We’ve done a few things internally to optimize workflow. We hired a full-time content producer that works for us, cutting highlights and custom content for our players. He actually sits down with our players and content team and looks for opportunities to repurpose content that we’re using on other platforms strictly from the athlete’s perspectives. Having that person integrated into that team has been a huge part of it.

We’ve also established—to get real nerdy for a second—a couple of real-time XML feeds to tag highlights of metadata. Depending on what that metadata is, it flows directly into my team’s system where we can pull these videos and redistribute them to the players. A long answer to the short question would be that we’ve really tried to optimize and create efficiencies because with the PGA Tour we have so much content compared to a typical player content team. Sifting through and deciding what comes out is challenging sometimes so we’ve put a process in place to optimize and make that more efficient.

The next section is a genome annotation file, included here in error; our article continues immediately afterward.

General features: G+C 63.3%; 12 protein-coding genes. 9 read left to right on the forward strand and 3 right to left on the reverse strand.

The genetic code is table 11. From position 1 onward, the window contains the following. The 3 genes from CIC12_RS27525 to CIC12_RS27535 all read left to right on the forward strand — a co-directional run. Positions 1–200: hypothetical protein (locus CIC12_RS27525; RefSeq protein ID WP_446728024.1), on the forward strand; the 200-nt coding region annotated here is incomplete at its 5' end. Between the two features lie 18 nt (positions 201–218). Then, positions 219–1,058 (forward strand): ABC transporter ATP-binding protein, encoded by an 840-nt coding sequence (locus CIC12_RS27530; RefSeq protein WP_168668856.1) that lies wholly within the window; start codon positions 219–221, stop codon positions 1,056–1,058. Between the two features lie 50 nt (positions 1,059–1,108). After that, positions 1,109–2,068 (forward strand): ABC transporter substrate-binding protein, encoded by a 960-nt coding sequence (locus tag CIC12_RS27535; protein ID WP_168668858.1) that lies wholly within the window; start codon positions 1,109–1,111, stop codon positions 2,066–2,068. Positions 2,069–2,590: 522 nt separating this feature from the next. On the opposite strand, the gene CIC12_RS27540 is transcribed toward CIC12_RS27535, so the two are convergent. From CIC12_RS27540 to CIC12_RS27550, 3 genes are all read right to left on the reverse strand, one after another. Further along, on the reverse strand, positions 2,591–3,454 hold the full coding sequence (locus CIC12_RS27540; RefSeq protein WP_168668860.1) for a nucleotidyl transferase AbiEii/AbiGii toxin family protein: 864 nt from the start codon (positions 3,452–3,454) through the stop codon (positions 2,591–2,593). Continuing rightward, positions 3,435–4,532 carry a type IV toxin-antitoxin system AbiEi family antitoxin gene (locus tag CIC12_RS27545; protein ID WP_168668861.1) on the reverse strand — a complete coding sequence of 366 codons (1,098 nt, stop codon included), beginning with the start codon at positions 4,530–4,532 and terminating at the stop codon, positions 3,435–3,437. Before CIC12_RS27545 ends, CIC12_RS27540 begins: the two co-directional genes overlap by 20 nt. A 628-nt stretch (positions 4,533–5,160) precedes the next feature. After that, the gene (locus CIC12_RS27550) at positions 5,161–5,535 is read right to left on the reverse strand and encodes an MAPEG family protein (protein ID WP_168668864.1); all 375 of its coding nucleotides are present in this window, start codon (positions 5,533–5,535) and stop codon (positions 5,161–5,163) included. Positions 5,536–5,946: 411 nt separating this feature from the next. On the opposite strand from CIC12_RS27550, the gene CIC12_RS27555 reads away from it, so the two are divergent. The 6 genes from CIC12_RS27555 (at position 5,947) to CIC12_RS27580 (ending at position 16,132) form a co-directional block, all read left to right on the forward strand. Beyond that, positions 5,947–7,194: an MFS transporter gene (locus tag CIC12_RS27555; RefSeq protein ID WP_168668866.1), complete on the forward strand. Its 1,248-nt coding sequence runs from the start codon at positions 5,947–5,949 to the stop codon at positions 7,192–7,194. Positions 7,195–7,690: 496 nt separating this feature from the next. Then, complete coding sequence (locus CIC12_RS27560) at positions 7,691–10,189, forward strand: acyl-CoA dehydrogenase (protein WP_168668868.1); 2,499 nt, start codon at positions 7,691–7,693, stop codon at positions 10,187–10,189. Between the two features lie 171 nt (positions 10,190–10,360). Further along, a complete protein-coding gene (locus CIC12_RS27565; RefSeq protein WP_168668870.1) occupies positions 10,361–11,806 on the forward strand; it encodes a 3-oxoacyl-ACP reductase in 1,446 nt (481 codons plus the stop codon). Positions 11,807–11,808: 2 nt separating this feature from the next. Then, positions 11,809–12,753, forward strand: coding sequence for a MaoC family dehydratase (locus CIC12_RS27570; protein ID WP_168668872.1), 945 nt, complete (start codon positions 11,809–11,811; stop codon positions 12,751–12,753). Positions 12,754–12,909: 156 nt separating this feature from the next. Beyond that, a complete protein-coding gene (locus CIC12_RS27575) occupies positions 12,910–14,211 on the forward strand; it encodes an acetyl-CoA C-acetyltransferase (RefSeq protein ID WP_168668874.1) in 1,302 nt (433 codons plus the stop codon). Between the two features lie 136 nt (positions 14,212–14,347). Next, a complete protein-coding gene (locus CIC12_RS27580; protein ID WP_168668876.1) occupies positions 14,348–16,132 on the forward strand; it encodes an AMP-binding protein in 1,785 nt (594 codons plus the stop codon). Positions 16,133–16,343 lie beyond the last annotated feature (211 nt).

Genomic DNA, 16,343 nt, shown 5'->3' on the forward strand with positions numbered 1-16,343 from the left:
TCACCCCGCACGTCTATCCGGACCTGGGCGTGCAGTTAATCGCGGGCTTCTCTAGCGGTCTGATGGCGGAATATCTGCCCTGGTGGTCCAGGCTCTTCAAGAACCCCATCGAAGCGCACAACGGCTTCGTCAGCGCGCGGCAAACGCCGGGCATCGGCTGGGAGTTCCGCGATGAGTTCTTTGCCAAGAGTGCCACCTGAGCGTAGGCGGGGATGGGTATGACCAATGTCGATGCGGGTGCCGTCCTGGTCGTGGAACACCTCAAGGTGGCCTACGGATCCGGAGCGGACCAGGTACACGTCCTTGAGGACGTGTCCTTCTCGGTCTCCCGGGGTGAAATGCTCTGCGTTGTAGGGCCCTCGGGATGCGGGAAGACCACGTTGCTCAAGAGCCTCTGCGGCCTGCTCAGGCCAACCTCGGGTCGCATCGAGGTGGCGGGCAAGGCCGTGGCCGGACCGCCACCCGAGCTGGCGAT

Another piece of technology that we utilize is opendorse. We have been partners with opendorse for several years now. We will be introducing their new athlete marketing platform to better utilize and distribute news, programming, and games via our talent and also utilizing and working with our partner institutions as well.

Where does player distributed content fit into the PGA Tour’s broader marketing or fan engagement funnel?